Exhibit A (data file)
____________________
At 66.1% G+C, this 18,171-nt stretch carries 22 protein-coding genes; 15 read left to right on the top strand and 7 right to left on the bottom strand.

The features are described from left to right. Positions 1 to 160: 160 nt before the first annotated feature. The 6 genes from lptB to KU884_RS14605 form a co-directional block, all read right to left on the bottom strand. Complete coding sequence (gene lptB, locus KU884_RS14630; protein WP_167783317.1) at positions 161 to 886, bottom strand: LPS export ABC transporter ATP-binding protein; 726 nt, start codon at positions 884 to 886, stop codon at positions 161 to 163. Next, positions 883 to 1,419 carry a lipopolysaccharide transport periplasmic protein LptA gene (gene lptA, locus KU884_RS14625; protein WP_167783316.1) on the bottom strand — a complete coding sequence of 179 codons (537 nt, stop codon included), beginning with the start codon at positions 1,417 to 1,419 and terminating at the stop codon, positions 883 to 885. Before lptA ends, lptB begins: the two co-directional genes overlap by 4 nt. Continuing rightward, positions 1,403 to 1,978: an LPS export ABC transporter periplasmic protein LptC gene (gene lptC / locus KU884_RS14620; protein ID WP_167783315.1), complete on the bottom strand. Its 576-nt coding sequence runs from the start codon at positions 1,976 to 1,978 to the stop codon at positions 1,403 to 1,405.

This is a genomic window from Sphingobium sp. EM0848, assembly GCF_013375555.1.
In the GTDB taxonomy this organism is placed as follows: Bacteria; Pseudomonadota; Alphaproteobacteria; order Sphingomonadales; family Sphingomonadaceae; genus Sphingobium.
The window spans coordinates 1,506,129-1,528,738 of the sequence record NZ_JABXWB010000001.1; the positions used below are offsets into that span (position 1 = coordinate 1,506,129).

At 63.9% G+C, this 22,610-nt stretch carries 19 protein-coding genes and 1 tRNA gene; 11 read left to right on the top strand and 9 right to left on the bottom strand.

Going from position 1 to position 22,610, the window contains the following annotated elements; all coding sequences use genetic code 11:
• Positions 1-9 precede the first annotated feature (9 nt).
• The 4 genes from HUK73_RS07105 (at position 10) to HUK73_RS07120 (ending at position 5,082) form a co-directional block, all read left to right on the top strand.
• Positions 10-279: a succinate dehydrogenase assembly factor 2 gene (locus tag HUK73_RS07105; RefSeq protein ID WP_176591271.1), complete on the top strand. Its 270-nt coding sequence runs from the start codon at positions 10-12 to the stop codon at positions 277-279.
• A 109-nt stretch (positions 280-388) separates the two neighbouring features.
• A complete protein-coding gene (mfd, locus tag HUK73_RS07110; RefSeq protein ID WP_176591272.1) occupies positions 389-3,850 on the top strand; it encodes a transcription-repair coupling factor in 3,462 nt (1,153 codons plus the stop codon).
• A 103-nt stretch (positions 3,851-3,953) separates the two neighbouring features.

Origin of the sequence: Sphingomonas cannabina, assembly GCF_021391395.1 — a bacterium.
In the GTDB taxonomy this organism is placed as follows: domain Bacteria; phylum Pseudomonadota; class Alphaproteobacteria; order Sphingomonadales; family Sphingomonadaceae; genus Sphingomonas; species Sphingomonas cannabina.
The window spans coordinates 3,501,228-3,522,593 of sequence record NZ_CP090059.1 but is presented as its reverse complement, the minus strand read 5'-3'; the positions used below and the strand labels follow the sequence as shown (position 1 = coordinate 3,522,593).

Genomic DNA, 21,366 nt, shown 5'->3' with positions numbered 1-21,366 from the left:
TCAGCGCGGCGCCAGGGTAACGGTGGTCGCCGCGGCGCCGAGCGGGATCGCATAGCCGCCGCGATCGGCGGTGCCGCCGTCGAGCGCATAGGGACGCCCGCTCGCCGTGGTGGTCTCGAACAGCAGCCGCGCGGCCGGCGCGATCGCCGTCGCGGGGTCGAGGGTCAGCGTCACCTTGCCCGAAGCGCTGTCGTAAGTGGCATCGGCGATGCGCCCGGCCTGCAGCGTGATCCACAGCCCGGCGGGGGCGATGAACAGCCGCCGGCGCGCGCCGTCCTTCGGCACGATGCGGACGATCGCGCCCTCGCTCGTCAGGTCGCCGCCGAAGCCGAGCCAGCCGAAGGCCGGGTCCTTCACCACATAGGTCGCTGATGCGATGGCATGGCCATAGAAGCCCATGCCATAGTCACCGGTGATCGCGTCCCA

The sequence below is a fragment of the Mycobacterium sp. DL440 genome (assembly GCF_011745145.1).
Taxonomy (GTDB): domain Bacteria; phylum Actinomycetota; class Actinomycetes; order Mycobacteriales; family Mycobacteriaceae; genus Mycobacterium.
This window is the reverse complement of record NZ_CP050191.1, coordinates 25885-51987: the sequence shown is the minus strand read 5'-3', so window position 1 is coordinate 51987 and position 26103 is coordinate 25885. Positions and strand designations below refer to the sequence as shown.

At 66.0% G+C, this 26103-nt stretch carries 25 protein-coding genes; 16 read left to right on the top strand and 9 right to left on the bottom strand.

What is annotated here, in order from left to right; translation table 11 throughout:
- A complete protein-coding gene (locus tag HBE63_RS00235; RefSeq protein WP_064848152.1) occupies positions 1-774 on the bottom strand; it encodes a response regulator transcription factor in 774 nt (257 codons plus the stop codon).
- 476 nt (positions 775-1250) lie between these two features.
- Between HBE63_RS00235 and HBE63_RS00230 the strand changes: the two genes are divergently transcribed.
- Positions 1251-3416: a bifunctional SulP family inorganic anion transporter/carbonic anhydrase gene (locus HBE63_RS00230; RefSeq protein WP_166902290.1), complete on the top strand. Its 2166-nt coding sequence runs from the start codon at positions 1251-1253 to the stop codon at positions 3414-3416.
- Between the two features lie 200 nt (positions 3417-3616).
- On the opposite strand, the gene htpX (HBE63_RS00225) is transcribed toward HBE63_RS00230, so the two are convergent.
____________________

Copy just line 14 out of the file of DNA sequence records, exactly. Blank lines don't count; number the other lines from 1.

Origin of the sequence: Sphingomonas cannabina, assembly GCF_021391395.1 — a bacterium.